Former NFL player and scout Bucky Brooks knows the ins and outs of this league, providing keen insight in his notebook. Today's installment covers:
But first, a look at five combine standouts who forced me to revisit their game tape ...
The NFL Scouting Combine is a valuable event for collecting background information, evaluating football character and assessing health, but for the most part, the televised portions should not significantly impact a team's pre-draft process. Though the workouts are fun to watch on NFL Network and NFL+, the athletic testing and positional drills at Lucas Oil Stadium cannot overshadow years of actual game tape.
As a young scout, I heard the same thing from a group of veterans in the industry: "The film reveals a prospect's DNA." It's true. Talent evaluators mess up when they allow themselves to be swayed by spandex workouts, as opposed to trusting what their eyes and instincts gleaned from a player's college career. While a prospect's athleticism and explosiveness matter, the game is played between the lines -- and in pads. There are exceptions, of course, but most of the NFL's best players dominated the competition in college. As Hall of Fame executive Ron Wolf told me, it is essential for top prospects to possess certain traits to succeed in the league (like height, weight, speed, quickness and ball skills), but those attributes must be accompanied by outstanding in-game performance.
With all of that in mind, I'd like to discuss the biggest name to emerge from this year's talent showcase in Indianapolis. Anthony Richardson put on quite an athletic performance. At 6-foot-4 and 244 pounds, the Florida product electrified combine watchers with a 4.43 40-yard dash -- and that's just the beginning! Richardson also set a modern combine record for quarterbacks in the vertical leap (40 1/2 inches) and tied the modern mark in the broad jump (10-foot-9). With that kind of athleticism at that size, Richardson made every single evaluator sprint back to the film for further analysis -- myself included.
Studying Richardson before the combine, I had concerns about his accuracy, judgment and production. Despite being touted as an A+ athlete, Richardson did not routinely dominate as a dual-threat playmaker. Sure, the young man provided a number of splash plays that dotted highlight reels in the fall, but he did not look like a first-round pick (i.e., an NFL starter in Year 1 or Year 2) as a runner or passer.
On the ground last season, Richardson flashed breakaway speed on the perimeter (SEE: prolific rushing games against Utah, LSU and Texas A&M), displaying enough grit to handle a heavy workload as a primary ball carrier (five total games with at least 10 rush attempts). That said, he did not completely obliterate the SEC as a runner like Cam Newton did during his Heisman Trophy-winning season of 2010, when the Auburn signal-caller ran for 1,473 yards and 20 touchdowns. Richardson finished last year with 654 yards and nine scores on the ground. Jalen Hurts -- another NFL quarterback who, like Newton, has cropped up recently as a Richardson comp -- scampered for 1,809 yards and 23 touchdowns in his first two seasons at Alabama before running wild on the Big 12 (1,298 yards and 20 TDs) in his lone year at Oklahoma. Considering both of those two field generals relied on their running skills to compensate for some passing deficiencies, Richardson needed to show more dominance on the ground to fully convince evaluators that his superpowers (athleticism/running skills) could mask some of the warts in his game as a thrower.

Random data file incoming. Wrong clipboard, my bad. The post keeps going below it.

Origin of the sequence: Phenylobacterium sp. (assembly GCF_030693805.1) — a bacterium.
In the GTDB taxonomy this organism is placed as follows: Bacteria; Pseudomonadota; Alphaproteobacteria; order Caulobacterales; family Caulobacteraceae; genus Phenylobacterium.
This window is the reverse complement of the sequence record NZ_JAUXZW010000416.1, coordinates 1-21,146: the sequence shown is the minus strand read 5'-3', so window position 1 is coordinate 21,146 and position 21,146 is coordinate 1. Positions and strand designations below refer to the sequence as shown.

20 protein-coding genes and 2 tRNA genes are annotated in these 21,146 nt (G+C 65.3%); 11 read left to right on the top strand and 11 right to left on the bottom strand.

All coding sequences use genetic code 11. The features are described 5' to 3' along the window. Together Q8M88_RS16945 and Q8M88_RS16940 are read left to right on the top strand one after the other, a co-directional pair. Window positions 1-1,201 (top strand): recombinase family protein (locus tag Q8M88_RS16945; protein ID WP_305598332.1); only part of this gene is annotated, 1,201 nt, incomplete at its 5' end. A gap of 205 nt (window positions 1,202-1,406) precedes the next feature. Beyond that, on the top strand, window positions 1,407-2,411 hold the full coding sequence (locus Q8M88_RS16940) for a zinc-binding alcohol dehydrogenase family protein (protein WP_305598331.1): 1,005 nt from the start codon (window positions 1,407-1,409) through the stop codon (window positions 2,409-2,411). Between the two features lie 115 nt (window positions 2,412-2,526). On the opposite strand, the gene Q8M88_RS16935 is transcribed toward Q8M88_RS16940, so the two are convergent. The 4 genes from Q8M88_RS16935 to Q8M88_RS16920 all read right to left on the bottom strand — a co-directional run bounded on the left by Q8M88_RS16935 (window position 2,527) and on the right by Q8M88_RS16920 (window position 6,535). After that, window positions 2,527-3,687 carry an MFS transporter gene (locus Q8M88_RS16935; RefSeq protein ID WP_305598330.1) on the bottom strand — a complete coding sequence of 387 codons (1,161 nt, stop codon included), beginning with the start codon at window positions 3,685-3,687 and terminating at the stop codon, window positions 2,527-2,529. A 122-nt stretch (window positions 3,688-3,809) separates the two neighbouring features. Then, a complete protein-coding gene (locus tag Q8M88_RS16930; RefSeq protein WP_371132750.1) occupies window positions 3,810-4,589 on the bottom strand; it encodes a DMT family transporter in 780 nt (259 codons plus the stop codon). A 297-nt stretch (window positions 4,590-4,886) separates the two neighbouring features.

Richardson completed just 53.8 percent of his passes last season while compiling a ho-hum touchdown-to-interception ratio of 17:9. Those numbers pale in comparison to the production delivered by his aforementioned pro comps: Newton completed 66.1 percent of his passes with a 30:7 TD-to-INT ratio in one season at Auburn; Hurts completed 62.9 percent of his throws with a 48:12 TD-to-INT ratio at Alabama, then went 69.7 and 32:8 at Oklahoma. In addition, Richardson failed to lead his team to a conference championship or playoff appearance, with Florida finishing last season at 6–7. Newton, of course, guided Auburn through a perfect 14-0 national championship season. Hurts went 38-4 as a college starter, played in seven College Football Playoff games (five starts) and helped the 2017 Crimson Tide win the national title.
In the NFL, Newton and Hurts have each led a team to the Super Bowl, with Cam earning league MVP honors in 2015 and Jalen finishing second this past season. Does Richardson have what it takes to reach these kinds of heights? While it's impossible to not be impressed by the raw physical tools he displayed in Indy, I still can't give him a premier grade at this point, with the scale heavily tilted toward potential over production.